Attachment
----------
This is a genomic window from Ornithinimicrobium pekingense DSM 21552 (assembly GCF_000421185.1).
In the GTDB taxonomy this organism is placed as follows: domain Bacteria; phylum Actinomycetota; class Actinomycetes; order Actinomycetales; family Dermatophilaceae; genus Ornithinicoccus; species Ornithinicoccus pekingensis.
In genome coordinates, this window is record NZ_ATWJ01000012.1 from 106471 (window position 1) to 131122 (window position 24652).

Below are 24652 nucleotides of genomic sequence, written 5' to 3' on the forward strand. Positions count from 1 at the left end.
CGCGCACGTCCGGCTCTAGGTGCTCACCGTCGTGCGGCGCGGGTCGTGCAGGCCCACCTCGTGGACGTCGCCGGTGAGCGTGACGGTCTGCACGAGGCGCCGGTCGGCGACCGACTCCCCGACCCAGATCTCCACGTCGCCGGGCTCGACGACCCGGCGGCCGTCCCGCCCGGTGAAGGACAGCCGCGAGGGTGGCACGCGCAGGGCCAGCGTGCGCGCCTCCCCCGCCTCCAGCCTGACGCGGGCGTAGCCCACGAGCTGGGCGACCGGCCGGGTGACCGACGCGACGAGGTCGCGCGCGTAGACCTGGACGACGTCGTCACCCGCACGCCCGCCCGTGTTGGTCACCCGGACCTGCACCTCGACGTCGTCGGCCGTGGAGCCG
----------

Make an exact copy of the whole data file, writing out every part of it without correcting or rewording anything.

This is a genomic window from Ornithinimicrobium pekingense DSM 21552 (assembly GCF_000421185.1).
In the GTDB taxonomy this organism is placed as follows: domain Bacteria; phylum Actinomycetota; class Actinomycetes; order Actinomycetales; family Dermatophilaceae; genus Ornithinicoccus; species Ornithinicoccus pekingensis.
In genome coordinates, this window is record NZ_ATWJ01000012.1 from 106471 (window position 1) to 131122 (window position 24652).

Below are 24652 nucleotides of genomic sequence, written 5' to 3' on the forward strand. Positions count from 1 at the left end.
CGCGCACGTCCGGCTCTAGGTGCTCACCGTCGTGCGGCGCGGGTCGTGCAGGCCCACCTCGTGGACGTCGCCGGTGAGCGTGACGGTCTGCACGAGGCGCCGGTCGGCGACCGACTCCCCGACCCAGATCTCCACGTCGCCGGGCTCGACGACCCGGCGGCCGTCCCGCCCGGTGAAGGACAGCCGCGAGGGTGGCACGCGCAGGGCCAGCGTGCGCGCCTCCCCCGCCTCCAGCCTGACGCGGGCGTAGCCCACGAGCTGGGCGACCGGCCGGGTGACCGACGCGACGAGGTCGCGCGCGTAGACCTGGACGACGTCGTCACCCGCACGCCCGCCCGTGTTGGTCACCCGGACCTGCACCTCGACGTCGTCGGCCGTGGAGCCG